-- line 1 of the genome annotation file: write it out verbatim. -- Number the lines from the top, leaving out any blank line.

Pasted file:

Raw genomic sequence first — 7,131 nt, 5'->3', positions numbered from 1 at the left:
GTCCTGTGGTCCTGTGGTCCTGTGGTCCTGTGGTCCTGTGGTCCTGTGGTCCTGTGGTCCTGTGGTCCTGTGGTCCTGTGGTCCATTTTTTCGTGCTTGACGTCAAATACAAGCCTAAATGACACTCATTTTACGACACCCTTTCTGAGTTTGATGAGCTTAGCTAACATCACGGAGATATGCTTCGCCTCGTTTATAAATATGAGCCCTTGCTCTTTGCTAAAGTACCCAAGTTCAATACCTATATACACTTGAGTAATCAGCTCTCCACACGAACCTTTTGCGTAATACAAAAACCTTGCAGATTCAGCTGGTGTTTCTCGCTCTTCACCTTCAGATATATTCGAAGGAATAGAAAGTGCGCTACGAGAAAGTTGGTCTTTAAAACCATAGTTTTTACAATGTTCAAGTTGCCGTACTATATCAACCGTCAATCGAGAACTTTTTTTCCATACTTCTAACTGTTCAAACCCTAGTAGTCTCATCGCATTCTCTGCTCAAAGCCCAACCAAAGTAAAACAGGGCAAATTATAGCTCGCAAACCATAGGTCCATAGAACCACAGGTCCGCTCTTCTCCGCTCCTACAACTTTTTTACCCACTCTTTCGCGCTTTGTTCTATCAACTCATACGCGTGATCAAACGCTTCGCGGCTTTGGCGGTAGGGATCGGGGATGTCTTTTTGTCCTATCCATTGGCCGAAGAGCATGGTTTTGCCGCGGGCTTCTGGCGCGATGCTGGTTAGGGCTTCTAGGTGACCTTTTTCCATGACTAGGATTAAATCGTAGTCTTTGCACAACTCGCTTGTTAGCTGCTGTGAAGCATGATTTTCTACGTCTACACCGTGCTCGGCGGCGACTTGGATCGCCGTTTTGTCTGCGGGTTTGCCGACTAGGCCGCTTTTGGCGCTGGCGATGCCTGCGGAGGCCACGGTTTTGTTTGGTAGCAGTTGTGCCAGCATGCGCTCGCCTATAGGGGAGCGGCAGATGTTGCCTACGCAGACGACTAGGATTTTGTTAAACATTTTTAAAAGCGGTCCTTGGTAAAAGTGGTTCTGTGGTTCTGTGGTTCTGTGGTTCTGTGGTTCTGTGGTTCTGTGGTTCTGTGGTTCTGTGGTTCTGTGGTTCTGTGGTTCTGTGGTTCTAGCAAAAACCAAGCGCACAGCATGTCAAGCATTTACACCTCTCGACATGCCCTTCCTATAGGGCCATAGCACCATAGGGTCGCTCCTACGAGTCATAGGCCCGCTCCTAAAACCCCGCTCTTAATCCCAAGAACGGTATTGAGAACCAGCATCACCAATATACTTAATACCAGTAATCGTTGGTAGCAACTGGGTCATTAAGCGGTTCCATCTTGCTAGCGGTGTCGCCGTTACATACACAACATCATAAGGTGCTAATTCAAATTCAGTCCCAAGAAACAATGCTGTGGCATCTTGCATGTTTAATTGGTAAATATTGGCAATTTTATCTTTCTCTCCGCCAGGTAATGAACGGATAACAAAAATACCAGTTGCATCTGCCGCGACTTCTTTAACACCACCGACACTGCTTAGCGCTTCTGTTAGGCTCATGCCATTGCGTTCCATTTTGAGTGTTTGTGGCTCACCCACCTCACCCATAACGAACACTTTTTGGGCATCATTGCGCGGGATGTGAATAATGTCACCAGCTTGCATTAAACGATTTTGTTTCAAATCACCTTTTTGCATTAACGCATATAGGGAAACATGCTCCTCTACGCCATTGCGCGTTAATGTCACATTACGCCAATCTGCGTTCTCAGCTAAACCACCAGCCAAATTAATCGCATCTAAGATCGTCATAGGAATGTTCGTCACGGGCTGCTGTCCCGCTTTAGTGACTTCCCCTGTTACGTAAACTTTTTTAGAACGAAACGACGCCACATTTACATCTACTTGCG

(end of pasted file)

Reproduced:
Raw genomic sequence first — 7,131 nt, 5'->3', positions numbered from 1 at the left: